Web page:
Figure 5.
Figure 5 - Unfortunately we are unable to provide accessible alternative text for this. If you require assistance to access this image, please contact help@nature.com or the author

Cytology of Neohodgsonia mirabilis grown at 440 and 1500p.p.m. a[CO2]. Scanning (ac) and transmission (df) electron micrographs (TEM). Both the distribution and cytology of the association remained the same between a[CO2] treatments and are illustrated here in plants grown at 440p.p.m. a[CO2]. (a) Fungal colonization zone extending from the rhizoid (R) bearing ventral surface of the thallus to just below the dorsal air chambers (AC). (b, c) Young arbuscules (b) and collapsed ones (c) (*) adjacent to a large vesicle (arrowed). (d) fungal hyphae surrounded by active host cytoplasm. Note the plastids (P) with well-developed thylakoid systems but largely devoid of starch. (e) Degenerated arbuscular hyphae (*) surrounded by healthy host cytoplasm. (f) Fungal hyphae typically contain multiple mitochondrial stacks (M). Scale bars: (a) 200μm; (c) 50μm; (b) 20μm; (d) 3μm; (e, f) 1μm.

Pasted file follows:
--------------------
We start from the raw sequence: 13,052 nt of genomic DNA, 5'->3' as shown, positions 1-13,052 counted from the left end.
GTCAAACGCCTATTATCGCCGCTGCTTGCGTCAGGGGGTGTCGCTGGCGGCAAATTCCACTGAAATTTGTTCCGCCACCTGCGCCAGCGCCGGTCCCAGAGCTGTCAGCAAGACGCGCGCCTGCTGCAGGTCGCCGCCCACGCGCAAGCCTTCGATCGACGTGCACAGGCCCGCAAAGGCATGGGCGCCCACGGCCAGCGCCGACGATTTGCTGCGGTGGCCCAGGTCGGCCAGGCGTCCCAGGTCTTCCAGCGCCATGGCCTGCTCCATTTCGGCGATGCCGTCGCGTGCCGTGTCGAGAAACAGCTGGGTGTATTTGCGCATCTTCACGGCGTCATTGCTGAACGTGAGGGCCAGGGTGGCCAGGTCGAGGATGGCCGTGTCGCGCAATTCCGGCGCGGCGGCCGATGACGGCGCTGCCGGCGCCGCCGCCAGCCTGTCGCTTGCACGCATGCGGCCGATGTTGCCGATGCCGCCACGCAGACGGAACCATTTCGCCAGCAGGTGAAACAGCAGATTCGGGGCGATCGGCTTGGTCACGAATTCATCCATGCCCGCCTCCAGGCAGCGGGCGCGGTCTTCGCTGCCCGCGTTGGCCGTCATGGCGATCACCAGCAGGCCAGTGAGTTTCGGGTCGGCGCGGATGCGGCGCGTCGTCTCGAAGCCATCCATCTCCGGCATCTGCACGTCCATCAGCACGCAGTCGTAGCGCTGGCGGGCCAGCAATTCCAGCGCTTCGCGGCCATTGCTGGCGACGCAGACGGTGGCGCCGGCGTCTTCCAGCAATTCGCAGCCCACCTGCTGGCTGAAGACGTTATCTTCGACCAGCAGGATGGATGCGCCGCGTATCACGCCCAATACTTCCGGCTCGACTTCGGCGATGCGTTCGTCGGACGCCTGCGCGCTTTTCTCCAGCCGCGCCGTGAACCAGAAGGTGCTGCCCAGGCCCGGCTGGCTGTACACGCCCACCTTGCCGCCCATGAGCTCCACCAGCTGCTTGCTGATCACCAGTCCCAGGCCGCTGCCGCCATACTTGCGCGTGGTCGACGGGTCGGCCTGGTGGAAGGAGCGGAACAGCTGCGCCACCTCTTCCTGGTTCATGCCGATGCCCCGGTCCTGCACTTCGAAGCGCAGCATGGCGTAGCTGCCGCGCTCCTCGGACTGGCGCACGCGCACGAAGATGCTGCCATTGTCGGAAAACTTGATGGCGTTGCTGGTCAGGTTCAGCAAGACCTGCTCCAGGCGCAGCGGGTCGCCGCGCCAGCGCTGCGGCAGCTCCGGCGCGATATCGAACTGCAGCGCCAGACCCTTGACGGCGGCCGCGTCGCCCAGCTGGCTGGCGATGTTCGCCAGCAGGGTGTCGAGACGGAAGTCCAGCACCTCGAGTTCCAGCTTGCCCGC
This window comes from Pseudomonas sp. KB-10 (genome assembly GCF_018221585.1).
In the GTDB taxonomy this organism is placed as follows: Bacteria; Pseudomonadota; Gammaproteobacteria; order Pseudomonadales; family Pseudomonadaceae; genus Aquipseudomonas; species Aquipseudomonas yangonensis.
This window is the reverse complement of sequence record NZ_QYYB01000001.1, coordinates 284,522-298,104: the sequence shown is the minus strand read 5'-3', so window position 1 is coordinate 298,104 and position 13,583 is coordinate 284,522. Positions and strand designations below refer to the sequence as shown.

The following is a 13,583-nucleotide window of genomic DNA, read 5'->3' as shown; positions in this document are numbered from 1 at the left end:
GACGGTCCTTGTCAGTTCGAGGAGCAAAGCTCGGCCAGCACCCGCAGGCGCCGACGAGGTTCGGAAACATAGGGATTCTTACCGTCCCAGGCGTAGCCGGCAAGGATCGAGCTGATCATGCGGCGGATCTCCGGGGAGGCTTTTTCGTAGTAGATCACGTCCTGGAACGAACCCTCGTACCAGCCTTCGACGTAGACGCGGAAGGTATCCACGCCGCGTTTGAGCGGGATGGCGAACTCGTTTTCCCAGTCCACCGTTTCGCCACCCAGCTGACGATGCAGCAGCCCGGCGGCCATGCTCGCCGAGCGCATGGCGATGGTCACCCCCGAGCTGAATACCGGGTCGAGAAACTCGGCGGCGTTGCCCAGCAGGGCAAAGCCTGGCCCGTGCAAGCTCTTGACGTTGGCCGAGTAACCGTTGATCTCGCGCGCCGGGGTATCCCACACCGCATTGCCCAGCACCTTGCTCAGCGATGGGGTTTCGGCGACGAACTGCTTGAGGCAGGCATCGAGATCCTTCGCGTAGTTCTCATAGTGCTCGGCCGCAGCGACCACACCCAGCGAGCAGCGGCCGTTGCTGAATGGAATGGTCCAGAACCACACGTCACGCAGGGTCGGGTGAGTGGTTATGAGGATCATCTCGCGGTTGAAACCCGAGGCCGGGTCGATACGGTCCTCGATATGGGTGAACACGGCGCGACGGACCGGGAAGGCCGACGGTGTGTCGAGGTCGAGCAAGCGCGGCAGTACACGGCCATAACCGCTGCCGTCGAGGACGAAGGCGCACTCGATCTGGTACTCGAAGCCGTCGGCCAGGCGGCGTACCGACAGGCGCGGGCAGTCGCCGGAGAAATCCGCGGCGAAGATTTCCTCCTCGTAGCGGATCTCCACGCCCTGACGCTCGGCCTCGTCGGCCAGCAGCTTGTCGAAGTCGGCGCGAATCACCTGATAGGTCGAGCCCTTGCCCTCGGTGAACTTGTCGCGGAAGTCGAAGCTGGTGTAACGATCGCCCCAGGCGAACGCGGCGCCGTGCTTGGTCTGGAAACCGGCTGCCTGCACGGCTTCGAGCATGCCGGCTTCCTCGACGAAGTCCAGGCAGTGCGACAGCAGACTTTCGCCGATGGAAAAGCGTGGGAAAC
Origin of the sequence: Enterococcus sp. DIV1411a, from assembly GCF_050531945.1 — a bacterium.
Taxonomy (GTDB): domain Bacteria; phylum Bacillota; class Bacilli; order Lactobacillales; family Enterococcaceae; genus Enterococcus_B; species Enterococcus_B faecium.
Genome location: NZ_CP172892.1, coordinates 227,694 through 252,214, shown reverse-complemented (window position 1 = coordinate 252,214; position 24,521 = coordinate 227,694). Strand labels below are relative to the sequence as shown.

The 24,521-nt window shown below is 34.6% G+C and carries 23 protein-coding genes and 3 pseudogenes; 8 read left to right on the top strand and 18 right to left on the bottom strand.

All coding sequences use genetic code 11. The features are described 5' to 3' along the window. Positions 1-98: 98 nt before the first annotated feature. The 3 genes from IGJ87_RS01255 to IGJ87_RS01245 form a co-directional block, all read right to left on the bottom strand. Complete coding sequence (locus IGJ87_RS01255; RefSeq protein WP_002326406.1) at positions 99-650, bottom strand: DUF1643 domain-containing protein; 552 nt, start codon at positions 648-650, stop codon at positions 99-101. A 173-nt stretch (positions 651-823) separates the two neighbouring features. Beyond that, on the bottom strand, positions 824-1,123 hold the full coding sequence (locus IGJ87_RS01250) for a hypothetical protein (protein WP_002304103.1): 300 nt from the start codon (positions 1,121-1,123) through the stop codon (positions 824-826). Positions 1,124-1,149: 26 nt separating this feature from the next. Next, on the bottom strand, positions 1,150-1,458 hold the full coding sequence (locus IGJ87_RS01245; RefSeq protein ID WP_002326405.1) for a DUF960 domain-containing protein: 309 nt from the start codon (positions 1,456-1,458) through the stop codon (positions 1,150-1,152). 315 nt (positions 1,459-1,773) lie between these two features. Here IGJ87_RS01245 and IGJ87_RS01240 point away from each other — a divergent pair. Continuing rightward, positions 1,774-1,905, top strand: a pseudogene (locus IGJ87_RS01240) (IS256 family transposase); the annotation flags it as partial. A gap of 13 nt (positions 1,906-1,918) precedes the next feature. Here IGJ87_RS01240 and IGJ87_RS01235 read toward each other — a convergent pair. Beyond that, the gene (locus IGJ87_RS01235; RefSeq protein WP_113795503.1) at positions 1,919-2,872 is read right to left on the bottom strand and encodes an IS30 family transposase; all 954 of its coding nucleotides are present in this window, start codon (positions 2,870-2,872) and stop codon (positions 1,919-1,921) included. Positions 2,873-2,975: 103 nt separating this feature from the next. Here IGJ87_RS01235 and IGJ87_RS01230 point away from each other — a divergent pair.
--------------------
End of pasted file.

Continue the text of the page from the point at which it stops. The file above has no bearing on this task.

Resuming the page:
Full figure and legend (644K)

Allisonia cockaynei

Fungal entry is via the rhizoids (Supplementary Figure S4) with the fungal zone occupying the central region of the thallus, generally the first 10 cell layers from the rhizoid-bearing ventral side with approximately 1/3 of the thallus midrib remaining free of fungal structures (Figure 6a). These comprise large hyphae, arbuscules (Figure 6b) and prominent vesicles (Figure 6c). Host cells are characterised by active cytoplasm, including numerous mitochondria and plastids in close association with the fungus (Figure 6d). Colonizing hyphae traverse the walls of adjacent host cells and have a thick layer of fibrillar material in between the fungus cell wall and the host plasma membrane that surrounds them (Figure 6d) while arbuscular hyphae are characterized by thin cell walls (Figure 6e). These are often collapsed while the colonizing hyphae and host cytoplasm surrounding them persist (Figure 6f). Whereas the plastids of wild plants and those grown at 440p.p.m. a[CO2] contain little or no starch deposits (Figure 6g), those of plants grown at 1500p.p.m. a[CO2] have prominent starch grains (Figure 6h). The large colonizing hyphae of wild and experimental plants grown under contrasting a[CO2] regimes are all characterized by plasmodesmata-like channels in the fibrillar material that surrounds them (Figure 6i).